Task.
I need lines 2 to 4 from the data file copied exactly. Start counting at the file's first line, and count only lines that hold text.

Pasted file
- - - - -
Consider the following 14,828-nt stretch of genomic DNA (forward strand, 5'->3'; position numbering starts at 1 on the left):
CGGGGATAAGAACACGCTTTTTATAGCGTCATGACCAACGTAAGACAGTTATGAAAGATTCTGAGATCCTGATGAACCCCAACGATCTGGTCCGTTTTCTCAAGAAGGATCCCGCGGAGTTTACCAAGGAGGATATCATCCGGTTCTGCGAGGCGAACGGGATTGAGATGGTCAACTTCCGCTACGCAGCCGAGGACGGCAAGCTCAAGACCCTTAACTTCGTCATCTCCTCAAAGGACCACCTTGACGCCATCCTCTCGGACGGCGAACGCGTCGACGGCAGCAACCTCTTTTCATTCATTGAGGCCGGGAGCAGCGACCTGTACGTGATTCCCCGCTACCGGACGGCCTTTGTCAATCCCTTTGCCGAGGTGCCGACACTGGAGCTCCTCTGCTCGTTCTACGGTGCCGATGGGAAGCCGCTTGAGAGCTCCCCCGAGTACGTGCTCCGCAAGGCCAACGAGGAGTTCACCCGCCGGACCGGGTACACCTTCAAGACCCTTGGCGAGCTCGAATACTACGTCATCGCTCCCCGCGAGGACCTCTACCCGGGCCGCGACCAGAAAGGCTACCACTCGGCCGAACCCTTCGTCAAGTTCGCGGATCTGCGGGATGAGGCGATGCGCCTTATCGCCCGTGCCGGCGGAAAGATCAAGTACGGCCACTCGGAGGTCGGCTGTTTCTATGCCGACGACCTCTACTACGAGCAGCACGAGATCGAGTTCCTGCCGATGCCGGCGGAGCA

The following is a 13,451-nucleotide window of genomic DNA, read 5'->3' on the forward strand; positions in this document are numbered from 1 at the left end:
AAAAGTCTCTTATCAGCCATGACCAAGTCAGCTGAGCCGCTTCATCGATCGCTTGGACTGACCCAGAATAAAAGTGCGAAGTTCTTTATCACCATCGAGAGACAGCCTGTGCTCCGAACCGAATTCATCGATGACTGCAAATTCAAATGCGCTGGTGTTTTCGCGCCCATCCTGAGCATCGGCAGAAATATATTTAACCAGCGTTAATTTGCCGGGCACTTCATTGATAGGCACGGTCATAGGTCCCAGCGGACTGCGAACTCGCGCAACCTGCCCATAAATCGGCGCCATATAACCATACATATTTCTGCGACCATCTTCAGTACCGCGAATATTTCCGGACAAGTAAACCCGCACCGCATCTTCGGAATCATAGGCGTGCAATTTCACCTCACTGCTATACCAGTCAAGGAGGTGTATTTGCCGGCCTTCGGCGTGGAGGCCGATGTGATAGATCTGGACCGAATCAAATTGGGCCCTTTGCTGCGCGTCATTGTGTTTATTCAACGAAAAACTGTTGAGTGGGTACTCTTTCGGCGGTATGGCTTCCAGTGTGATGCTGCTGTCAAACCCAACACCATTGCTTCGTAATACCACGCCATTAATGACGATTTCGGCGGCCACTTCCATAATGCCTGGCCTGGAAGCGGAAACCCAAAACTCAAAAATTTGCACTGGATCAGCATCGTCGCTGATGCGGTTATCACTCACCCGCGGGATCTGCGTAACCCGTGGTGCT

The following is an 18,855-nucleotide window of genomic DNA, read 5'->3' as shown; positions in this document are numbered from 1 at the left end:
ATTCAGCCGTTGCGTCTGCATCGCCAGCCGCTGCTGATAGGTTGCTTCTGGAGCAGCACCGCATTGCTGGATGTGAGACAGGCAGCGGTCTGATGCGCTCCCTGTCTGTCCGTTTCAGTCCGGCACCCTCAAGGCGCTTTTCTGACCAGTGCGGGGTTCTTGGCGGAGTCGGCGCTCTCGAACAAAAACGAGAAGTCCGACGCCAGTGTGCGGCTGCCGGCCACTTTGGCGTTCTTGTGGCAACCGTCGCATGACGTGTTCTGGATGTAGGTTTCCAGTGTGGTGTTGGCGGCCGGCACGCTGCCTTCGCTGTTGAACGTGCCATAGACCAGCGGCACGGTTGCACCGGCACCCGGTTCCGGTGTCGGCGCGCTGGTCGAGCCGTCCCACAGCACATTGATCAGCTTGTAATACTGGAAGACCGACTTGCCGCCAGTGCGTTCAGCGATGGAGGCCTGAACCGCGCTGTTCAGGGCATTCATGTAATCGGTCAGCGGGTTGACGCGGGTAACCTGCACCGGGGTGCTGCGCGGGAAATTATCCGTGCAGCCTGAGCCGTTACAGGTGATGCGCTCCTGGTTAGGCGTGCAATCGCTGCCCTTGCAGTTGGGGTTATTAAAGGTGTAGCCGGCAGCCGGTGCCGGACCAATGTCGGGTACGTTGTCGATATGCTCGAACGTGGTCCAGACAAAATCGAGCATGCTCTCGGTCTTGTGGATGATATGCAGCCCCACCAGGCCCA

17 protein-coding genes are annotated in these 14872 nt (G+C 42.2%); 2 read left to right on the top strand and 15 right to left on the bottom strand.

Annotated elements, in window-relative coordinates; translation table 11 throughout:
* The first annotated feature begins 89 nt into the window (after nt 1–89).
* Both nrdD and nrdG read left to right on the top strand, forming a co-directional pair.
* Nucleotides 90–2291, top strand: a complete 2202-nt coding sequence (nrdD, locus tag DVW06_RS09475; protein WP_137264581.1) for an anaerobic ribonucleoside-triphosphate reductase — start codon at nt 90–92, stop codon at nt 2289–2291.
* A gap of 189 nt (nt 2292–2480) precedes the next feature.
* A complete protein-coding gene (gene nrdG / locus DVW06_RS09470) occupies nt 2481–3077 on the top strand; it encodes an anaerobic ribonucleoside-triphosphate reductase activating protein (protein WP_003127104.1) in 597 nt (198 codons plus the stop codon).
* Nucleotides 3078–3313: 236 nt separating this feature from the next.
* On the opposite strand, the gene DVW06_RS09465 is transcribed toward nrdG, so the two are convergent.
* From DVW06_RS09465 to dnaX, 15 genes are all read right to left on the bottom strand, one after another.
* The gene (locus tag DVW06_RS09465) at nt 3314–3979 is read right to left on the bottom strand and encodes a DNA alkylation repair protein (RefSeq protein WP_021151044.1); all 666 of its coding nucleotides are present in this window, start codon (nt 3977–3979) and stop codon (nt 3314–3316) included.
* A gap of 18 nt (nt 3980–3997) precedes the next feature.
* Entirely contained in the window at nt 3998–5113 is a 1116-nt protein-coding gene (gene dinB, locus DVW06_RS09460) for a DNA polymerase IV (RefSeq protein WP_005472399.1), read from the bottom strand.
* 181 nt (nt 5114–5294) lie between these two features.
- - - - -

CGGGGATAAGAACACGCTTTTTATAGCGTCATGACCAACGTAAGACAGTTATGAAAGATTCTGAGATCCTGATGAACCCCAACGATCTGGTCCGTTTTCTCAAGAAGGATCCCGCGGAGTTTACCAAGGAGGATATCATCCGGTTCTGCGAGGCGAACGGGATTGAGATGGTCAACTTCCGCTACGCAGCCGAGGACGGCAAGCTCAAGACCCTTAACTTCGTCATCTCCTCAAAGGACCACCTTGACGCCATCCTCTCGGACGGCGAACGCGTCGACGGCAGCAACCTCTTTTCATTCATTGAGGCCGGGAGCAGCGACCTGTACGTGATTCCCCGCTACCGGACGGCCTTTGTCAATCCCTTTGCCGAGGTGCCGACACTGGAGCTCCTCTGCTCGTTCTACGGTGCCGATGGGAAGCCGCTTGAGAGCTCCCCCGAGTACGTGCTCCGCAAGGCCAACGAGGAGTTCACCCGCCGGACCGGGTACACCTTCAAGACCCTTGGCGAGCTCGAATACTACGTCATCGCTCCCCGCGAGGACCTCTACCCGGGCCGCGACCAGAAAGGCTACCACTCGGCCGAACCCTTCGTCAAGTTCGCGGATCTGCGGGATGAGGCGATGCGCCTTATCGCCCGTGCCGGCGGAAAGATCAAGTACGGCCACTCGGAGGTCGGCTGTTTCTATGCCGACGACCTCTACTACGAGCAGCACGAGATCGAGTTCCTGCCGATGCCGGCGGAGCA

The following is a 13,451-nucleotide window of genomic DNA, read 5'->3' on the forward strand; positions in this document are numbered from 1 at the left end:
AAAAGTCTCTTATCAGCCATGACCAAGTCAGCTGAGCCGCTTCATCGATCGCTTGGACTGACCCAGAATAAAAGTGCGAAGTTCTTTATCACCATCGAGAGACAGCCTGTGCTCCGAACCGAATTCATCGATGACTGCAAATTCAAATGCGCTGGTGTTTTCGCGCCCATCCTGAGCATCGGCAGAAATATATTTAACCAGCGTTAATTTGCCGGGCACTTCATTGATAGGCACGGTCATAGGTCCCAGCGGACTGCGAACTCGCGCAACCTGCCCATAAATCGGCGCCATATAACCATACATATTTCTGCGACCATCTTCAGTACCGCGAATATTTCCGGACAAGTAAACCCGCACCGCATCTTCGGAATCATAGGCGTGCAATTTCACCTCACTGCTATACCAGTCAAGGAGGTGTATTTGCCGGCCTTCGGCGTGGAGGCCGATGTGATAGATCTGGACCGAATCAAATTGGGCCCTTTGCTGCGCGTCATTGTGTTTATTCAACGAAAAACTGTTGAGTGGGTACTCTTTCGGCGGTATGGCTTCCAGTGTGATGCTGCTGTCAAACCCAACACCATTGCTTCGTAATACCACGCCATTAATGACGATTTCGGCGGCCACTTCCATAATGCCTGGCCTGGAAGCGGAAACCCAAAACTCAAAAATTTGCACTGGATCAGCATCGTCGCTGATGCGGTTATCACTCACCCGCGGGATCTGCGTAACCCGTGGTGCT